Insights: Hypospadias

Hypospadias is a common birth defect in boys where the opening of the urethra is not located at the tip of the penis. The urethra is the tube that carries urine from the bladder to the outside of the body. It is estimated that hypospadias affects about 1 in every 200 boys. The condition is most often diagnosed during a physical exam shortly after birth.

While all the causes of hypospadias are not known, problems with hormones are believed to play a role (You might want to just say the exact cause is unknown - saying the problem is with hormones may lead parents to be concerned that their boys will have some life-long hormone issue). In boys with hypospadias, the penis doesn't look normal and it doesn't work well. For example, some boys with hypospadias have a curved penis. This can cause problems like abnormal spraying of urine and having to sit down to urinate (Actually the abnormal urethral opening causes the spraying and need to sit. The curvature, if severe, can be an issue for sexual function).

Treatment for hypospadias depends on the type of defect your boy has. In most cases, surgery will be needed to correct the defect. (Needed is a bit strong. Most hypospadias is mild and actually is more an aesthetic issue than a functional one unless severe. Therefore I would change "needed" to "recommended" or "considered") If surgery is needed (again - "considered" or "elected"), it's usually done when the baby is between the ages of 6-12 months old.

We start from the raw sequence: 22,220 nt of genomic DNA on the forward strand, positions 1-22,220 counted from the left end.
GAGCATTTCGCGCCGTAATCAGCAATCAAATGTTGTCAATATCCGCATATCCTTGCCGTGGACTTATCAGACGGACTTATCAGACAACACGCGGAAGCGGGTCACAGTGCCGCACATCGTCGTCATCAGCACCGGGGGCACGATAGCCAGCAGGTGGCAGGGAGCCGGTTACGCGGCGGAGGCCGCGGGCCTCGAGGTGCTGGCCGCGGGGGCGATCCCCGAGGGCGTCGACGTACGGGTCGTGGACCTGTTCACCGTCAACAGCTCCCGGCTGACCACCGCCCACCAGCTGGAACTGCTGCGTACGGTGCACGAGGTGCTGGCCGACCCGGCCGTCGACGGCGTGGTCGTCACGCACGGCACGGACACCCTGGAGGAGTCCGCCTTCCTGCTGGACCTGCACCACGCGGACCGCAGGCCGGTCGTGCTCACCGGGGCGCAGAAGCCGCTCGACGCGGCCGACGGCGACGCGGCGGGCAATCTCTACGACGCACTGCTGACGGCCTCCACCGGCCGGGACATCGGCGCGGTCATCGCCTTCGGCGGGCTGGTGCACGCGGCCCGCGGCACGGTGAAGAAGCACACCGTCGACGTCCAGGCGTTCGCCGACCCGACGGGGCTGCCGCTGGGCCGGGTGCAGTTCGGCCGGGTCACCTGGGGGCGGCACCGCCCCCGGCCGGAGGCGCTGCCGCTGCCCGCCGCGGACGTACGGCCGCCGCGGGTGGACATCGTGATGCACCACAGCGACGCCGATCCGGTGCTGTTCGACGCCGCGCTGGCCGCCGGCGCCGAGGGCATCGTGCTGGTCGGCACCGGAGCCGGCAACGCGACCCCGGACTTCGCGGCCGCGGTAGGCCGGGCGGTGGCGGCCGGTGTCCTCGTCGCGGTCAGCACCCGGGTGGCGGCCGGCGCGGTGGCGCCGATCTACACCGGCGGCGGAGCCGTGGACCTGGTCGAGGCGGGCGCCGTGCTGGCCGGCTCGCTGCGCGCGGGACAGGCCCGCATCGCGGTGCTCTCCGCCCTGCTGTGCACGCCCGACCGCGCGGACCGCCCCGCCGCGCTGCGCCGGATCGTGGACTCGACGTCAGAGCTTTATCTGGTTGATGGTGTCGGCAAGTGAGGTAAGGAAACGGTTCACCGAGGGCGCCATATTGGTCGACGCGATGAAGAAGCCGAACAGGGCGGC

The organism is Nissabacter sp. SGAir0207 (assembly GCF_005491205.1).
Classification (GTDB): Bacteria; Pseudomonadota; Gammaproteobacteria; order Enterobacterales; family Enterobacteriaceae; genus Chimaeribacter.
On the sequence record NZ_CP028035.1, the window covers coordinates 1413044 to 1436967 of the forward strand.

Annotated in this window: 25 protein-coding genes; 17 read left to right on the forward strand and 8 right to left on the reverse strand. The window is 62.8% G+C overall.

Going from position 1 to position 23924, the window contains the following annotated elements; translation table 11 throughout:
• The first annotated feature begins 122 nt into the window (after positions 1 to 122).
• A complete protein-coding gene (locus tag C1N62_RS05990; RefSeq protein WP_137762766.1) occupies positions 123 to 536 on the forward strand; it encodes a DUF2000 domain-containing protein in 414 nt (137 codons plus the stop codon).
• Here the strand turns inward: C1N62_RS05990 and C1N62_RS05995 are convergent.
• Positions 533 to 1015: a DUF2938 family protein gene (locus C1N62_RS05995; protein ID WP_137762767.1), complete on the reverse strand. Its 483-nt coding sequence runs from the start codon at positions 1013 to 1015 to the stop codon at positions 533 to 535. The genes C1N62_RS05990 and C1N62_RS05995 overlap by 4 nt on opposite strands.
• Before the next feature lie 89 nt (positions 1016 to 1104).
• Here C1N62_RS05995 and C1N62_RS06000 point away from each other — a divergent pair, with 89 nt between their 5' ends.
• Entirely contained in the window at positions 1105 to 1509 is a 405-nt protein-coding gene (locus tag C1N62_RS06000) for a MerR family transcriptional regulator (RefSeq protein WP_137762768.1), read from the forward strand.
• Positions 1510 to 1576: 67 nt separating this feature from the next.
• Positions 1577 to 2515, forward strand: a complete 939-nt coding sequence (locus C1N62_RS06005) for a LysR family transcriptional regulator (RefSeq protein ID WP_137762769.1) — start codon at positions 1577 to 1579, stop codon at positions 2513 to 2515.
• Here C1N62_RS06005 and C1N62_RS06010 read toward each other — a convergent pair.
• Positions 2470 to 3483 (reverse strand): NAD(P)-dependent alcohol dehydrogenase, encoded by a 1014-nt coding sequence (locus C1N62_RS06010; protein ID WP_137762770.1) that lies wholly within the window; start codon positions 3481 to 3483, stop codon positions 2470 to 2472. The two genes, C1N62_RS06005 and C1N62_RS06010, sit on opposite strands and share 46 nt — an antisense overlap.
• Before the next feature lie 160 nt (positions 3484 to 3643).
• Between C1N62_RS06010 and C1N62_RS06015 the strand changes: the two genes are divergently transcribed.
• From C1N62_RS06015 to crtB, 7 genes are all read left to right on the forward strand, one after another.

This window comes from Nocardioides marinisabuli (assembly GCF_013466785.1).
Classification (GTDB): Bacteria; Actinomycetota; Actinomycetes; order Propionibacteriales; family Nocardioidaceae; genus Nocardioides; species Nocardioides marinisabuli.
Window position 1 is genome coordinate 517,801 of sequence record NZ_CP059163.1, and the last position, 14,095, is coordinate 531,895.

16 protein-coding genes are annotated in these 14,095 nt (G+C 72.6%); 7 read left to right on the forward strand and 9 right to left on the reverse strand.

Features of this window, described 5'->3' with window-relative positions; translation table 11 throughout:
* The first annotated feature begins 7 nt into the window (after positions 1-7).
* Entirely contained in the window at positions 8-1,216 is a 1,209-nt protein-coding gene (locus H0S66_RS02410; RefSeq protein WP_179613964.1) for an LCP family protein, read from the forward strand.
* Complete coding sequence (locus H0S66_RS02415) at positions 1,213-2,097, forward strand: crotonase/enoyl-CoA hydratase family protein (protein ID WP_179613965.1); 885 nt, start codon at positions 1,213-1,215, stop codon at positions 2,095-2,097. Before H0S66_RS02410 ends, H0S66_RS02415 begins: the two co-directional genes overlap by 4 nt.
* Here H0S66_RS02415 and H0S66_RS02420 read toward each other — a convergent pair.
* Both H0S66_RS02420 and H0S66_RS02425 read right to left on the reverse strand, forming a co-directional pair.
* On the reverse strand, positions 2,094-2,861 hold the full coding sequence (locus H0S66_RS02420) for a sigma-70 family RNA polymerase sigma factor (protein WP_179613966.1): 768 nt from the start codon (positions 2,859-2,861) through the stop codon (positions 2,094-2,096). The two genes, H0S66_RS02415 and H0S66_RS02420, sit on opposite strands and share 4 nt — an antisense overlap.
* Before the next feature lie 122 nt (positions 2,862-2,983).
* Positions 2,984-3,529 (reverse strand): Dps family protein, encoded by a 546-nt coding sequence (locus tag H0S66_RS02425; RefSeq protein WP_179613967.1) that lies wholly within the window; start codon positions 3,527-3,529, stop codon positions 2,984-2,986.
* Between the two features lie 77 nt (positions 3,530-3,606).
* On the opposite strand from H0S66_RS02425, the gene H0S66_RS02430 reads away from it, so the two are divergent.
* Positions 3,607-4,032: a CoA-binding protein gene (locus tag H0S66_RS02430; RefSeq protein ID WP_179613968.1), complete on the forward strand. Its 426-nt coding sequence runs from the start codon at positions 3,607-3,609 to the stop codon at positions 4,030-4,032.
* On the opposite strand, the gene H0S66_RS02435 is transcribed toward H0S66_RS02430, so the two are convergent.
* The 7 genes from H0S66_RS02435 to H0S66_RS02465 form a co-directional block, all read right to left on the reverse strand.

Some of the repairs performed during the surgery may include placing the opening of the urethra in the right place, correcting the curve in the penis, and repairing the skin around the opening of the urethra (not sure what this last means - there is no "correction of the skin around the urethra". It is more removing the partial foreskin and moving the skin around to cover the underside of the penis). Because your doctor might need to use the foreskin of the penis to make some of the repairs, a boy with (I would add the word "significant" as we actually do go ahead with circumcision for mild cases) hypospadias should not be circumcised.

If your son has hypospadias, work with a pediatric urologist to discuss the best plan of action.